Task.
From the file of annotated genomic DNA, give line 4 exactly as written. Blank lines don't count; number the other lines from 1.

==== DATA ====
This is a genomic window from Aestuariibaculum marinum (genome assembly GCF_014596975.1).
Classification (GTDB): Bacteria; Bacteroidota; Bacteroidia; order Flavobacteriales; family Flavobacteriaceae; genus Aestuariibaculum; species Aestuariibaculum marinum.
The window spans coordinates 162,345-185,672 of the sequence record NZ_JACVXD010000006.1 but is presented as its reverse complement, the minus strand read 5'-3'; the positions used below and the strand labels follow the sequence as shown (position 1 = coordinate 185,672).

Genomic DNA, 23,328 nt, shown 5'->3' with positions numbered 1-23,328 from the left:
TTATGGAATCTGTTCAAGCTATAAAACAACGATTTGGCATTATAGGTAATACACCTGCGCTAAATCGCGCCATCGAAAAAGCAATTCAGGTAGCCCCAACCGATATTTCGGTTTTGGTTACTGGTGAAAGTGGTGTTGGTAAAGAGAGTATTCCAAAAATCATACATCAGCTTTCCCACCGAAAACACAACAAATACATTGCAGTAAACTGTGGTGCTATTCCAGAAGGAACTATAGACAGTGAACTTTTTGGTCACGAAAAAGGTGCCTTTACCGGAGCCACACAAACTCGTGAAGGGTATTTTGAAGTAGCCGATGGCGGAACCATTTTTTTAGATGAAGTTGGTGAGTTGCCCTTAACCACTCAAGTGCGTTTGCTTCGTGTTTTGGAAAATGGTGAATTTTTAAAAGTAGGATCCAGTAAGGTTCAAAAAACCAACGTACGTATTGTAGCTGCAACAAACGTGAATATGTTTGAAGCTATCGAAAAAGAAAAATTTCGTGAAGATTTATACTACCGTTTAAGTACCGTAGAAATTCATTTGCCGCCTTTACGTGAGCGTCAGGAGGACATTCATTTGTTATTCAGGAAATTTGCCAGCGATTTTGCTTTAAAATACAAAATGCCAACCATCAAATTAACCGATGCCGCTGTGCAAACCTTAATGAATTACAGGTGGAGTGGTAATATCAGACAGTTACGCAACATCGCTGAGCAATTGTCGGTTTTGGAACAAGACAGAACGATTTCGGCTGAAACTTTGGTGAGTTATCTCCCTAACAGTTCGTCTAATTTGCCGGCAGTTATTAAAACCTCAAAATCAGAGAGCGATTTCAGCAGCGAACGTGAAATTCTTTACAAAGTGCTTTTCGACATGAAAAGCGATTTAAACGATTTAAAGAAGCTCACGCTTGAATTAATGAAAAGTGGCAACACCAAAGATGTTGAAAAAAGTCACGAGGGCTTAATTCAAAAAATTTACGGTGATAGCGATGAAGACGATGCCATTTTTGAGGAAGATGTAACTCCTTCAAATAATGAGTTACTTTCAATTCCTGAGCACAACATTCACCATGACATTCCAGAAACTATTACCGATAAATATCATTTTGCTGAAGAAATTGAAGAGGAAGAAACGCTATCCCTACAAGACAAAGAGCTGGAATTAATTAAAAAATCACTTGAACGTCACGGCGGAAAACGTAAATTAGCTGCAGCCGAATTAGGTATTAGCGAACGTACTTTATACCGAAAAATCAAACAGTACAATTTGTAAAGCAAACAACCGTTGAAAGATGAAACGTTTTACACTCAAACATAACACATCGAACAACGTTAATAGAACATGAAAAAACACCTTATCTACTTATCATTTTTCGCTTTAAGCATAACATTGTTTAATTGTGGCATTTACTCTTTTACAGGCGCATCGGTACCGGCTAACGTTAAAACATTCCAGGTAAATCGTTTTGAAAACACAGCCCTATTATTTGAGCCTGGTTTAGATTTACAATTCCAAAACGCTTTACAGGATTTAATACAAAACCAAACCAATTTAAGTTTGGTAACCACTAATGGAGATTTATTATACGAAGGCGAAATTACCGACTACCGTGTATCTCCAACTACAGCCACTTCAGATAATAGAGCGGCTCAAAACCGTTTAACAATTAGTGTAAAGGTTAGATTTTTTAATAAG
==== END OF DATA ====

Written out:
Genomic DNA, 23,328 nt, shown 5'->3' with positions numbered 1-23,328 from the left: